Today I think about how easy it is to stay blind to things in life. A willful blindness that is. How often do I make that drive towards my house near downtown and don’t give a second thought about that homeless woman I saw walking the sidewalk? This is but one example of a variety of ways in which I often neglect reflection. I am astonished by how much routine I allow into my life so that I don’t have to face the more difficult realities at play in my life and in the lives of others. So preoccupied with the day’s activities and things to do, I can’t allow for interruption. It’s not really that I can’t, it is that I won’t. I choose blindness because that seems easier to cope with, if I am in the dark how can I help?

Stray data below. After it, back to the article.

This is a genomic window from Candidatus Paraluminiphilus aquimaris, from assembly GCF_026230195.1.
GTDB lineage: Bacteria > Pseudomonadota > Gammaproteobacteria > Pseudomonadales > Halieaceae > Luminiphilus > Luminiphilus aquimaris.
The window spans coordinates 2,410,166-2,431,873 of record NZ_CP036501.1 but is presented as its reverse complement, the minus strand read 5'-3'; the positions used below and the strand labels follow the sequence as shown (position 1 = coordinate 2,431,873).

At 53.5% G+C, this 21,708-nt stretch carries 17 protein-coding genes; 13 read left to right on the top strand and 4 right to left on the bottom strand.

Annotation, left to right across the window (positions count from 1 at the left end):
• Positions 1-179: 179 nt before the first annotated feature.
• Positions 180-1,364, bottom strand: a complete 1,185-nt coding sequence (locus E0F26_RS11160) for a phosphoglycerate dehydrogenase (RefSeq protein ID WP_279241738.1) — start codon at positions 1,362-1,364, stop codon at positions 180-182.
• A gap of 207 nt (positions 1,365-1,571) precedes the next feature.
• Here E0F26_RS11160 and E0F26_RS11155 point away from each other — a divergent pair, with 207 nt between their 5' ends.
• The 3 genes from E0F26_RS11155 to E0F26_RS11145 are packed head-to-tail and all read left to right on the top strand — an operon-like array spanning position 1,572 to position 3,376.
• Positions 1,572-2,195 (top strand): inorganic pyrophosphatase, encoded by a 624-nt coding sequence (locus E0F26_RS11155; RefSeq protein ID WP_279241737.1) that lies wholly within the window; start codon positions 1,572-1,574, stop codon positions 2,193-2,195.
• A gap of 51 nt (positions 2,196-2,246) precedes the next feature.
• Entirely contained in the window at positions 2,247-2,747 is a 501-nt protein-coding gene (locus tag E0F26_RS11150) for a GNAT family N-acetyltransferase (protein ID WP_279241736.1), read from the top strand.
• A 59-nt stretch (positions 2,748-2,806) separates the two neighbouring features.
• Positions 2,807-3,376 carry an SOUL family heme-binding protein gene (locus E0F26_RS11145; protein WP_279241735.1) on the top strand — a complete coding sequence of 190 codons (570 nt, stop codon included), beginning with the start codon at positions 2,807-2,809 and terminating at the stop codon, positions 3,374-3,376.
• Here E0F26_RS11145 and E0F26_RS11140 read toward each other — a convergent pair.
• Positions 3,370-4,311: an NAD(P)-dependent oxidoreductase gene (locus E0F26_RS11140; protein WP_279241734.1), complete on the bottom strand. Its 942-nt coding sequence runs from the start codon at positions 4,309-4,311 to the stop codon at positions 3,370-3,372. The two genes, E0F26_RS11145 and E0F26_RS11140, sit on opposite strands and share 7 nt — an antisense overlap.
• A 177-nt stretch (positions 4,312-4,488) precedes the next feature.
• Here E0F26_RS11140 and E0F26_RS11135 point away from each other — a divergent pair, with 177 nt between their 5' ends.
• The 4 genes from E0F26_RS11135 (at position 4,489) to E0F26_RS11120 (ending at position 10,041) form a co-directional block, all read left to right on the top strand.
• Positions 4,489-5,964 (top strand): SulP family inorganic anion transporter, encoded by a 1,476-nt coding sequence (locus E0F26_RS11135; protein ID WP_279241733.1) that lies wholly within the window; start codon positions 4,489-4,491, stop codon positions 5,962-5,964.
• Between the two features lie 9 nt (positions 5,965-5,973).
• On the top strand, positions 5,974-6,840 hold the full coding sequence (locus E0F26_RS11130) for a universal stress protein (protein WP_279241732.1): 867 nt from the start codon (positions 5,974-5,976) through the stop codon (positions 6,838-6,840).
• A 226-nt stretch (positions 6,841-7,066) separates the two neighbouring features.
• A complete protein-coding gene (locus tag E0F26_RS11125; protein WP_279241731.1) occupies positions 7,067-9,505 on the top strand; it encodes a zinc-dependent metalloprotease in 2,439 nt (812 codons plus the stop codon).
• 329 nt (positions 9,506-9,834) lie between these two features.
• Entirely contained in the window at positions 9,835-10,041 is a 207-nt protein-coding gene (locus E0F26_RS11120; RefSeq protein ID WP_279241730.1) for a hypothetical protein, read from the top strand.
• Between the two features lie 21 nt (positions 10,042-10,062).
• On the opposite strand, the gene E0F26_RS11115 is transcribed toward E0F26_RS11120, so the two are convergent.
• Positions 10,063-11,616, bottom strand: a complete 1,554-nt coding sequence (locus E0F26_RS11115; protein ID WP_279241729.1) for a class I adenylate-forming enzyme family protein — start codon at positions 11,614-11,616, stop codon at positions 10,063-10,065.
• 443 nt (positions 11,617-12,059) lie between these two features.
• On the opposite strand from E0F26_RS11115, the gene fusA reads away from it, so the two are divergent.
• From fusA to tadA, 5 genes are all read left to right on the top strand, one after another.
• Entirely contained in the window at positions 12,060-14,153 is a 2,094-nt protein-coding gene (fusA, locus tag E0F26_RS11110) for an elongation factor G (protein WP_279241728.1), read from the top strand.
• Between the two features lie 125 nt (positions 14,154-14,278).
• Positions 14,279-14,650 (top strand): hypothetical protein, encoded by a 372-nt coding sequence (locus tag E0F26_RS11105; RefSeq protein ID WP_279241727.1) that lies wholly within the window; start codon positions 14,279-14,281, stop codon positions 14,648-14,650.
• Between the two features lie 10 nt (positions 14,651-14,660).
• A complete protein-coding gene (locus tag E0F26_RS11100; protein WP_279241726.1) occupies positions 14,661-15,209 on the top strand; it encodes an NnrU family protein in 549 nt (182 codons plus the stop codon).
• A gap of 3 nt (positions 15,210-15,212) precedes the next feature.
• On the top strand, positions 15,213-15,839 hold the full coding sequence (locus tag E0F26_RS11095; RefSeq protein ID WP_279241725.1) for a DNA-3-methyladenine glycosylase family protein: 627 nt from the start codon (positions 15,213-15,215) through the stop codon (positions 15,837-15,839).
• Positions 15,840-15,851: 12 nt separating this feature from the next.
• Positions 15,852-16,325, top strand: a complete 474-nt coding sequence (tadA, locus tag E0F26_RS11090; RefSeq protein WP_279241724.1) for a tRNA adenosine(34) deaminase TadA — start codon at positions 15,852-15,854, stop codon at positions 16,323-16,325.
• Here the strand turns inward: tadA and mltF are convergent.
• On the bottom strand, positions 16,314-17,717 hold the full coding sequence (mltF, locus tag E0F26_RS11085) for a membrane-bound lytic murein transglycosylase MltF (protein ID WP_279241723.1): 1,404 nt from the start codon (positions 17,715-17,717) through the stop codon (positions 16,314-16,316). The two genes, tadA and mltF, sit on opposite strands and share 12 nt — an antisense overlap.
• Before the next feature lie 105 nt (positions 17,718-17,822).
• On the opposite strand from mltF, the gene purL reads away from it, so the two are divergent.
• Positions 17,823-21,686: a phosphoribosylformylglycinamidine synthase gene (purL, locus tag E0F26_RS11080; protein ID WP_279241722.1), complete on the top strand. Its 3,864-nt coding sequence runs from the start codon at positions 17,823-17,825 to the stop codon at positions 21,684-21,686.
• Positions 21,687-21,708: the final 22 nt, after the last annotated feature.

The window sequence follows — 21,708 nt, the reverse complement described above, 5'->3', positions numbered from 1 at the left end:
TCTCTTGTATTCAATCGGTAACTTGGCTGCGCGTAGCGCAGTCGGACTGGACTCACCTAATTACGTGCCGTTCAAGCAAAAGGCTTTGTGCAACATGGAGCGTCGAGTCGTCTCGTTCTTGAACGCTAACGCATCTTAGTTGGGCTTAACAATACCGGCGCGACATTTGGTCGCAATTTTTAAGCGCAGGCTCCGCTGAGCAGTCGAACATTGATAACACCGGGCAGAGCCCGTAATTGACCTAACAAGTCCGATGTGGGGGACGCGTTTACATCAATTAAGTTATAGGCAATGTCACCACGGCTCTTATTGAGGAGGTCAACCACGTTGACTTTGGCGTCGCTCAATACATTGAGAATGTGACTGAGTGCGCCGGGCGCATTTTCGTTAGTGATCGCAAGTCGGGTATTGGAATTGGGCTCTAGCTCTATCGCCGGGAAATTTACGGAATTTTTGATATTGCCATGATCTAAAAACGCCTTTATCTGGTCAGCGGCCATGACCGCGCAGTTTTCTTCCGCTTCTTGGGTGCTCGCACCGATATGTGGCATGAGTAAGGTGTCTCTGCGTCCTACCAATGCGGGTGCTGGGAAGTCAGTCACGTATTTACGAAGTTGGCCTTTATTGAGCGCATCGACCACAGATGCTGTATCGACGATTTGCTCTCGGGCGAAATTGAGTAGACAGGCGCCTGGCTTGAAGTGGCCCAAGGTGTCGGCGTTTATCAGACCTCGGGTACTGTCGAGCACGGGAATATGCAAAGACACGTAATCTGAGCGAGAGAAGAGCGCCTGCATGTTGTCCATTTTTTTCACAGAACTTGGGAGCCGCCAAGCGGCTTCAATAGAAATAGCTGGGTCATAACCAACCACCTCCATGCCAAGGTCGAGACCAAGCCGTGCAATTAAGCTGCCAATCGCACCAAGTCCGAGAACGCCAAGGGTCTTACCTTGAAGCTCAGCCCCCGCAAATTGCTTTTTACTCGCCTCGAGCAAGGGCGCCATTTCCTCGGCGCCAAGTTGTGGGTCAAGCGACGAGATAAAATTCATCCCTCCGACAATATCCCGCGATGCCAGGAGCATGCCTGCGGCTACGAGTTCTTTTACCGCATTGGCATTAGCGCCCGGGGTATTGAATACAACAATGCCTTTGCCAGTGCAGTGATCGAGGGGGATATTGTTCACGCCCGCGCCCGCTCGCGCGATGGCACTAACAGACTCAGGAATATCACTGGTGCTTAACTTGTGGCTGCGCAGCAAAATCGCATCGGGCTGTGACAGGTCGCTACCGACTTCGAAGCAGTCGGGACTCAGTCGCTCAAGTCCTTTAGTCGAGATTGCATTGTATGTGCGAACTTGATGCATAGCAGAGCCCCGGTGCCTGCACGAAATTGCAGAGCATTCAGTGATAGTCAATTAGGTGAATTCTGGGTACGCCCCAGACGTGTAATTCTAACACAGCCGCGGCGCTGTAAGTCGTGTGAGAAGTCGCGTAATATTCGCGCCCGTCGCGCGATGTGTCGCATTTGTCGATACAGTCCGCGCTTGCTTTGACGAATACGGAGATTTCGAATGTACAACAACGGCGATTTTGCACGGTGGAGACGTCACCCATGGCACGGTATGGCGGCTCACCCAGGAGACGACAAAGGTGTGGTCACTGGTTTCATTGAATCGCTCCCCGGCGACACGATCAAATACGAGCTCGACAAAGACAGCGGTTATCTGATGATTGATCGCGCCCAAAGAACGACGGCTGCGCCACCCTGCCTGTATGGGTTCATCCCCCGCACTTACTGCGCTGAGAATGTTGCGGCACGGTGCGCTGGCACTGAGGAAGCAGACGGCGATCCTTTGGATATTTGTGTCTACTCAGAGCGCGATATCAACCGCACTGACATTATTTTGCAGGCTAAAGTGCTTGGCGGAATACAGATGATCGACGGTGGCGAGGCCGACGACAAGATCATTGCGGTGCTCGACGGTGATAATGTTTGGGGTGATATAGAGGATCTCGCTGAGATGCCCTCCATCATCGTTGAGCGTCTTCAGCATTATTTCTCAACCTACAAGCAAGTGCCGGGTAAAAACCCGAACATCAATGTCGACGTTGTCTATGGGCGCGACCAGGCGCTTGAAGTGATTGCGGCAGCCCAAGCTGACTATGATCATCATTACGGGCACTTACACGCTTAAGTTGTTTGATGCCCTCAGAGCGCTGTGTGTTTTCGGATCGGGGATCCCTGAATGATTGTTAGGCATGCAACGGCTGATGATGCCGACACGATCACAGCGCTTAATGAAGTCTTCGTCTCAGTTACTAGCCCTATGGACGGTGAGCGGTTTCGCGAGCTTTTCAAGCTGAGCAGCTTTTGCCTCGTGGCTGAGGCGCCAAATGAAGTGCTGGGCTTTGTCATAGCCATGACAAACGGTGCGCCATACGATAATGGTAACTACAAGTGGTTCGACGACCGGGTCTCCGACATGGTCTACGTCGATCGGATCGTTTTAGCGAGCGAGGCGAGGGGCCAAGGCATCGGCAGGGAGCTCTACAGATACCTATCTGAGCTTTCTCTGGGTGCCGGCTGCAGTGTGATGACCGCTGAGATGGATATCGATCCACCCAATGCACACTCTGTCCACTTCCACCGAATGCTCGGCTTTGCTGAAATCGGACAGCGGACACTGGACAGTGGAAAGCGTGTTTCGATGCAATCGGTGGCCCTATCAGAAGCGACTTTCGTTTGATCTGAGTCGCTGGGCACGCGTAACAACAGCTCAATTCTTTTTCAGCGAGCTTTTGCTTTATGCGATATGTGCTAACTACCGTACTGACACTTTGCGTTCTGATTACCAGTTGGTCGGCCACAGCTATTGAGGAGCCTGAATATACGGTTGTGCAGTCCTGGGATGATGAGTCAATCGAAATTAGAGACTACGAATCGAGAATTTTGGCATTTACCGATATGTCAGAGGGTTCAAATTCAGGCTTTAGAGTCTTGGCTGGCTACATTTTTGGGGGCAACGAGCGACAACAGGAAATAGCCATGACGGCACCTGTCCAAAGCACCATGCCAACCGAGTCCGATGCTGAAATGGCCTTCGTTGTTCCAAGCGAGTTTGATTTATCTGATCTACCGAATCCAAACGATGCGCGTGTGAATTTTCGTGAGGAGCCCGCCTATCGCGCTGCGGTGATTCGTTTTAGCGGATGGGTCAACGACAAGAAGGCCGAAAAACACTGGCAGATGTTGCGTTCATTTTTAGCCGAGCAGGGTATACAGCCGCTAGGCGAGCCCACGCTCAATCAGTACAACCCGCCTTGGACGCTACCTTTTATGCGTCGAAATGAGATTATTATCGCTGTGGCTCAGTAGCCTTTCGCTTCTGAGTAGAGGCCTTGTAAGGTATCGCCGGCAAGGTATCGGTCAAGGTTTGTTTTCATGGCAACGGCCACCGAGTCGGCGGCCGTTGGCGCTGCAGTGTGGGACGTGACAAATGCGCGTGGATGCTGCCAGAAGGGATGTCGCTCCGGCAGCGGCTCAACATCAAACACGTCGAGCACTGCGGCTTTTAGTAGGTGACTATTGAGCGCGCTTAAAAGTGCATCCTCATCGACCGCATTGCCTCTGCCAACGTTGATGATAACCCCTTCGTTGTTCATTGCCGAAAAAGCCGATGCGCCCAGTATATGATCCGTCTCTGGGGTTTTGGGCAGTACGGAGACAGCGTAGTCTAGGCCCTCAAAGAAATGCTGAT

Do you ever see this in yourself? Can you identify ways in which you have allowed yourself to be willfully blind? One of the most powerful things I find about Lent is that it is a time that beckons interruption. It is all about waking up, facing the light of the day, seeing clearer. It is disruption of the status quo, it is a call to find a different posture towards life that is less about our comfort. In that way it is an unveiling. For as we let go of the things that help us to stay blind, we may at first experience the blurriness of recovering vision but it will eventually lead us to see the clearness of the day that is Easter.
We pray that this be so. Amen